The role of mentor extends beyond the function of advising to become a closer and more active relationship between a faculty member and student. S/he offers advice and encouragement and is willing to take the time to help you become established as a professional psychologist, assisting and respecting your choices. To find a mentor, make appointments to spend a half-hour period with different faculty members so they begin to know you as an individual. The mentoring relationship hinges on the interaction between the student and faculty member.
It is in your best interest to seek a mentoring relationship with someone on the faculty. That person may be a member of the core, joint, or visiting faculty, or may be a contributing faculty member, practicum or clinical supervisor. Regardless of his or her specific role at GSAPP, this should be a person whom you respect, who shares your values, and who can guide you in the development of your career choices. Your Mentor may very well be the person who directs your dissertation, but that is not always true. Some students may find it useful to have more than one person fill the mentoring role to meet diverse interests.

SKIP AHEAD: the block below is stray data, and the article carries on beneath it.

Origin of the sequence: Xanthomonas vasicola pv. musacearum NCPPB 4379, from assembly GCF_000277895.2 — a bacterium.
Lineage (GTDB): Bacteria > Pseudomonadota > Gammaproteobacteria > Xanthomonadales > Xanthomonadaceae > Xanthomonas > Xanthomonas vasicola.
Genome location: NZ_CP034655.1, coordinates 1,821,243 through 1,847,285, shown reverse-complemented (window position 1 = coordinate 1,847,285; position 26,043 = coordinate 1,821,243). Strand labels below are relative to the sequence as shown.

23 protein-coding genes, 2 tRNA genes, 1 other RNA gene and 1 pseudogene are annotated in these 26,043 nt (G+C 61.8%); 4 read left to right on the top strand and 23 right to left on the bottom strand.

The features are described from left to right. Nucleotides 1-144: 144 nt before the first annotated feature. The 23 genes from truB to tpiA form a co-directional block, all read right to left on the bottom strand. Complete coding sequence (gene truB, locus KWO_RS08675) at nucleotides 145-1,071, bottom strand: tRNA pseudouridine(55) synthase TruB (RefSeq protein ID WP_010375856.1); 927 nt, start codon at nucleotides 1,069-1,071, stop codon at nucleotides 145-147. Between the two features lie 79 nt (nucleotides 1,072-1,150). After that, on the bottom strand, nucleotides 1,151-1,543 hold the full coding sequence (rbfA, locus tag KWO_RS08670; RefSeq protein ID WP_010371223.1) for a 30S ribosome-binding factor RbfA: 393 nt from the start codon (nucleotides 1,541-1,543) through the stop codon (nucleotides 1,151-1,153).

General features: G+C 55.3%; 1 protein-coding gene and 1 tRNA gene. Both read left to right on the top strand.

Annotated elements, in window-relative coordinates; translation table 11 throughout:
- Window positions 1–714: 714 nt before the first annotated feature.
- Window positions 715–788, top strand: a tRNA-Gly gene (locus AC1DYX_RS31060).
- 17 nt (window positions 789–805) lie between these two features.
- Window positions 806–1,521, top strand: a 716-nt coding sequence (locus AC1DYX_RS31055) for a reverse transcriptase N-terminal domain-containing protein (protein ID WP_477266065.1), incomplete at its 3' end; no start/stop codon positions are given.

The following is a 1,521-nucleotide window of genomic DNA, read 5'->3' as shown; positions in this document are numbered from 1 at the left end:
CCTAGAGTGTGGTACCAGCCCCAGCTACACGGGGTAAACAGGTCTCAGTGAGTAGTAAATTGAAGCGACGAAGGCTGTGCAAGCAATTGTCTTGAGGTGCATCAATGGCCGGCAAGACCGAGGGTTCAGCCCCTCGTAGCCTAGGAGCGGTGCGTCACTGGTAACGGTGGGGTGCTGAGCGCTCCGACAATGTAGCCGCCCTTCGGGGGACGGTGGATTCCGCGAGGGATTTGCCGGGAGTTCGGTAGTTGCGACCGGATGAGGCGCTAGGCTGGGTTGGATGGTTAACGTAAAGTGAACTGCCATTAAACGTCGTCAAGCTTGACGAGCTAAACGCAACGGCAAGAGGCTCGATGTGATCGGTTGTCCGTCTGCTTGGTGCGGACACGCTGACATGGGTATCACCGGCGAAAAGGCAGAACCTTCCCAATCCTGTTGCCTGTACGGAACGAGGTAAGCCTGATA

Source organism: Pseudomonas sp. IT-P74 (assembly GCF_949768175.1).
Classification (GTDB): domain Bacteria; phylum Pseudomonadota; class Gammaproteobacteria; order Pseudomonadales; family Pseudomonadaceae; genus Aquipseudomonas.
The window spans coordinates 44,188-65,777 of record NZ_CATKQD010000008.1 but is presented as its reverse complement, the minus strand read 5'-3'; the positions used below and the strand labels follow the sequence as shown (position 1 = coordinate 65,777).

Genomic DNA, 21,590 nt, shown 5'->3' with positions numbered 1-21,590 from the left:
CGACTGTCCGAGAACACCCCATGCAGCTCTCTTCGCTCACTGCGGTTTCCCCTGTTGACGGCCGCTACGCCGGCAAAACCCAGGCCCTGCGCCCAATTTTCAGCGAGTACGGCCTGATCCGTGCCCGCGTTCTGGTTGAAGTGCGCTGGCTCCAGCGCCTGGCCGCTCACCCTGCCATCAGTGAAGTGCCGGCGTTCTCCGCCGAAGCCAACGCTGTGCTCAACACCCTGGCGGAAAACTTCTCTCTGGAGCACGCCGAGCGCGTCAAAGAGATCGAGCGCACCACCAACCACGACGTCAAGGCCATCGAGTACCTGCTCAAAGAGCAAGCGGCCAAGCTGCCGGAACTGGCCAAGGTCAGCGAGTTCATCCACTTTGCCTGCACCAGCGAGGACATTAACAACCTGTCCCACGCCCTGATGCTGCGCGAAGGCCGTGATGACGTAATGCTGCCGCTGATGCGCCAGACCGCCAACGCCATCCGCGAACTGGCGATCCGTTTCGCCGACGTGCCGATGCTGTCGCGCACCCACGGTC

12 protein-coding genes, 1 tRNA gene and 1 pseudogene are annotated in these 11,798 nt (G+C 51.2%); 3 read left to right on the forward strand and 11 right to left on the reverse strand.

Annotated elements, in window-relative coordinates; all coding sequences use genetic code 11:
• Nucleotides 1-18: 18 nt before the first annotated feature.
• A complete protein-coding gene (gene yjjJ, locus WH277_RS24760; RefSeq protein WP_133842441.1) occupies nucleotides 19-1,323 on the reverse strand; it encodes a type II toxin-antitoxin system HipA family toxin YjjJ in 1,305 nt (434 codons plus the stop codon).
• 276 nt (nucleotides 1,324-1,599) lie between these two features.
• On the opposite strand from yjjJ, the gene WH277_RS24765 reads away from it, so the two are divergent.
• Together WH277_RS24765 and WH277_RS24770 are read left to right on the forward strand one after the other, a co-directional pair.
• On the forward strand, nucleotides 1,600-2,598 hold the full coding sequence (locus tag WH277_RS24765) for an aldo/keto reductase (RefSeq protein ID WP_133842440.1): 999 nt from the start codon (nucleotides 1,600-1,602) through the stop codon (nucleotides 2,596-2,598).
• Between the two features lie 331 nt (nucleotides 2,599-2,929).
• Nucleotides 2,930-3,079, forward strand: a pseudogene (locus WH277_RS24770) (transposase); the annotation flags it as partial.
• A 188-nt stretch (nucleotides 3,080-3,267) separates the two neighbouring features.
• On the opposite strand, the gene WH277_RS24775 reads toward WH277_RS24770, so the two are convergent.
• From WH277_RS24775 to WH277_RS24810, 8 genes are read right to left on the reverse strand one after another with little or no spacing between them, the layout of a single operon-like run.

If your Mentor is a member of the full time, joint or visiting faculty, he or she may serve the function of advisor in the Clinical Psychology Department. In the School Psychology Department, advisors must be members of the core faculty. If your mentor is a clinical supervisor or contributing faculty member (i.e., someone who teaches a single course) you will need an Advisor as well.
The role of mentor is an informal one -- there is no list of assigned mentors nor is there any paperwork designating someone as your Mentor. First and second year students are urged to identify faculty members with whom you believe you could work closely and to explore that working relationship through such means as becoming involved in their research, requesting him/her as a supervisor, and/or advisor.